The Actress Who Had A Leg Up on Stardom
Wednesday, June 8, 2005
"To this day, when men meet me, there's always that movie in the back of their mind," Anne Bancroft said to me in the winter of 2002. She was referring, of course, to a movie she'd made half a lifetime earlier, the film that enshrined her for all time as the Sexy Older Woman.
The movie was "The Graduate," and the woman stuck in all those guys' heads was Mrs. Robinson. (Did she even have a first name?) It was a cool, dry cocktail of seduction that she stirred in Mike Nichols's witty satire, a blend of lust, danger and disillusionment that made her completely irresistible. The potion she'd mixed on the screen was so flammable, she could still sense its effect on men 35 years later, men who'd spun their own elaborate fantasies, wondering whether they'd have been any smoother than the sputtering, bumbling Benjamin Braddock, played to perfection by Dustin Hoffman.
Bancroft reminisced for me that day -- yes, I can proudly boast that I was alone in a hotel room with Mrs. Robinson -- while she was preparing to portray the sculptor Louise Nevelson in a biographical play, "Occupant," by Edward Albee. (I was invited in my capacity as a reporter for The New York Times.)
Though she got her start on the stage -- she earned a Tony for her first Broadway role, opposite Henry Fonda in "Two for the Seesaw" -- Bancroft only rarely returned to the theater over the years. She'd made her reputation in films, most notably the one for which she won an Oscar, "The Miracle Worker." And it is for those movie roles of the '60s and '70s that she'll most certainly be remembered.
"Occupant," whose run was shortened by the actress's bout with pneumonia, would be one of the last performances she'd give in any medium. Bancroft died on Monday evening of uterine cancer at a Manhattan hospital, survived by Mel Brooks, with whom she forged one of the sturdier of Hollywood marriages; their son, Max; and a 2-month-old grandchild. She was 73.
If Mrs. Robinson was a defining role, the experience of "The Graduate" in no way defined her life. She was an actress more than a star, a formidable presence on screen or stage, often teamed up in movies with actors of equal firepower. In "The Pumpkin Eater" (1964), portraying a lonely wife ensconced in an unhappy English marriage, she held her own against Peter Finch and James Mason. Thirteen years later, in "The Turning Point," the story of the rivalry of two aging ballerinas, one who had given up ballet to raise a family, the tension on the screen between her and co-star Shirley MacLaine seemed so real, their climactic physical confrontation could have been fueled by actual bile.
It's interesting that in "The Turning Point" she played the combatant who'd given up a private life to continue her career, because in actuality, Bancroft did not pursue roles with ferocity. Bancroft was never uncomfortable taking breathers from acting. She said when other obligations arose, she did not feel pangs of guilt turning down parts. The price she paid, she told me, was not working as much as she might have.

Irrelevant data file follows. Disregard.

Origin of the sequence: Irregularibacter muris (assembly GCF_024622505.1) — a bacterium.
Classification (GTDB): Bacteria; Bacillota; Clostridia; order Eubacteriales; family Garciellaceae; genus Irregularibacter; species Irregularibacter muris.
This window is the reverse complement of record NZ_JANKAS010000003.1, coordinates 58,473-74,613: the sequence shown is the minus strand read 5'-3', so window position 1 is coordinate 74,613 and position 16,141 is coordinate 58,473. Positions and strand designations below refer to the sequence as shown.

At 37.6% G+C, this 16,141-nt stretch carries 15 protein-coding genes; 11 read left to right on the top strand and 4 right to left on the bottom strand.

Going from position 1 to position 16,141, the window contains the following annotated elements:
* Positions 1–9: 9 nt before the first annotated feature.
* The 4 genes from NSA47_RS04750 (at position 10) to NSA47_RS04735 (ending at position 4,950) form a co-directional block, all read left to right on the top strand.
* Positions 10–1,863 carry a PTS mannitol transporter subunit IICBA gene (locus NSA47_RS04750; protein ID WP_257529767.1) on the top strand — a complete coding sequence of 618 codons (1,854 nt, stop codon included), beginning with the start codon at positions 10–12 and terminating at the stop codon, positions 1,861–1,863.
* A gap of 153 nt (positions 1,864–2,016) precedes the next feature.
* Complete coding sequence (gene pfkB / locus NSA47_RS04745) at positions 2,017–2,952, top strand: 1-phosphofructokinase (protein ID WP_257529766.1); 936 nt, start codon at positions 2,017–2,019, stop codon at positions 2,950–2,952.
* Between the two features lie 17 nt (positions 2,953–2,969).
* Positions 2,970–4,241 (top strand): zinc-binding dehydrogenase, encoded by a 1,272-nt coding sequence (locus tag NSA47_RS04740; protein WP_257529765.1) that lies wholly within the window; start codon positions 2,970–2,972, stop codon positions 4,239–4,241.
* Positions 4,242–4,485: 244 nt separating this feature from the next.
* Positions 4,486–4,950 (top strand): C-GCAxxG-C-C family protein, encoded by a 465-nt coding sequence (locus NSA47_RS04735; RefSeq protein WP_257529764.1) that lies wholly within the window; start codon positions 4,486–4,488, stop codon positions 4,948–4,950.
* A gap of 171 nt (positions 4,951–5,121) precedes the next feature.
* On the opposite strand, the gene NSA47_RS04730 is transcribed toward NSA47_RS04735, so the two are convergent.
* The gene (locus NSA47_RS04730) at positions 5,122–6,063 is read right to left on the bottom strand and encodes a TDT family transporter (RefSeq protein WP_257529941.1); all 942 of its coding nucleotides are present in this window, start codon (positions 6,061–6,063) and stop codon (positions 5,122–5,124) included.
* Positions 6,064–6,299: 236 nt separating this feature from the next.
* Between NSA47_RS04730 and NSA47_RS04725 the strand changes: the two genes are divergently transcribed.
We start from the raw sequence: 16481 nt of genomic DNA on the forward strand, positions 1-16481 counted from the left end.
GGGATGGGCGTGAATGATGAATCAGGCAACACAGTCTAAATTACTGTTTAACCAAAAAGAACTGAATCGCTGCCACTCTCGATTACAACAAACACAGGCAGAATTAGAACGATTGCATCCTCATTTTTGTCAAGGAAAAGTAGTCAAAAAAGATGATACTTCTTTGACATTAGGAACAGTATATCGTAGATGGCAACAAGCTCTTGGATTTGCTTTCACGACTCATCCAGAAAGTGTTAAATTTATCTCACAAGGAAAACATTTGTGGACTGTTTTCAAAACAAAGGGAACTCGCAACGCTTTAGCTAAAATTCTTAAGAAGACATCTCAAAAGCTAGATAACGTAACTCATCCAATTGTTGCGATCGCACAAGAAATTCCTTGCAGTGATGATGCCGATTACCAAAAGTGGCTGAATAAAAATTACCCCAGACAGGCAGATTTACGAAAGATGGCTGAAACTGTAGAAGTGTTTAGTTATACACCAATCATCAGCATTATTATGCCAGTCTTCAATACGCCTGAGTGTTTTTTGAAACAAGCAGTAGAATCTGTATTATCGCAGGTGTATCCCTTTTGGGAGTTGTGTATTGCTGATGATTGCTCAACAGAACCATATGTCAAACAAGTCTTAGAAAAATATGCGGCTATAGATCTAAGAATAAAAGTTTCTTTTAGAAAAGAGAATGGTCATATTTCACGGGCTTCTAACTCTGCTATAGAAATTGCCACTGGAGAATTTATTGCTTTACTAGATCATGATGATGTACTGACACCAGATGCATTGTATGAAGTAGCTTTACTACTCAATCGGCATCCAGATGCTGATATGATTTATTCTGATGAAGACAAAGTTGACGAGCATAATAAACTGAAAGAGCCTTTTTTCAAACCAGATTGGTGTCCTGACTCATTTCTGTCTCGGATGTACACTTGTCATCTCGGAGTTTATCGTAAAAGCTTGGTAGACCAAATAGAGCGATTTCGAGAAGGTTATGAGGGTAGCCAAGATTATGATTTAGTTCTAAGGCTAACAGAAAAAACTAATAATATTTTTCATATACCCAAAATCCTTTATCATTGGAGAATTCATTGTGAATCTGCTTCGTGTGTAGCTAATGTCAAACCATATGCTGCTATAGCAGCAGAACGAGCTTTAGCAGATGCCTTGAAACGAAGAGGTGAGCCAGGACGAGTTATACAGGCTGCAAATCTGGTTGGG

Still, she managed over the years to embody a gallery of forceful characters, from her Tony-nominated turn as Israeli leader Golda Meir in "Golda" to the bookish New Yorker corresponding with Anthony Hopkins's London bookseller in the epistolary movie "84 Charing Cross Road." In the latter project, her native New York locutions came through: She was born Anna Maria Louisa Italiano in the Bronx in September 1931. But she could divest herself of the Bronx, as she had to for "The Miracle Worker," in which she played, unforgettably, Annie Sullivan, the hardheaded Irishwoman who sets about the seemingly impossible task of teaching an incorrigible blind and deaf child, Helen Keller, to communicate with the outside world.
Bancroft's malleable talent was such that she played Sullivan both on Broadway -- earning her a second Tony, the year after "Seesaw" -- and on film. It was an ability to project a blazing vivacity that kept her in good stead. After winning the Academy Award for "The Miracle Worker," she was nominated for an Oscar four more times for intensely dramatic roles. Her comic instinct, it should be noted, was never exploited successfully in the movies, and there were times, in film comedies like "Garbo Talks," when she could seem ill-used.
In person, Bancroft exuded an endearing, nervous energy. She was eager to talk about her successes, but she seemed even prouder of Brooks's, particularly of his historic Broadway triumph with "The Producers," for which she claimed some credit. Writing the show, Brooks had been plagued by insecurity and doubt, she said. Her contribution, she explained, was to order him into a room and tell him he could not come out until he'd finished writing the lyrics.
How lovely, then, that in one of her final performances, she appeared with Brooks on Larry David's HBO comedy series, "Curb Your Enthusiasm." The couple's assignment was to send up "The Producers" by playing a parody version of a scene from the 1968 movie, in which Max Bialystock and Leo Bloom realize their lives are ruined because their show's a hit. It was a treat to see Mrs. Robinson, so in her element, and funny as heck.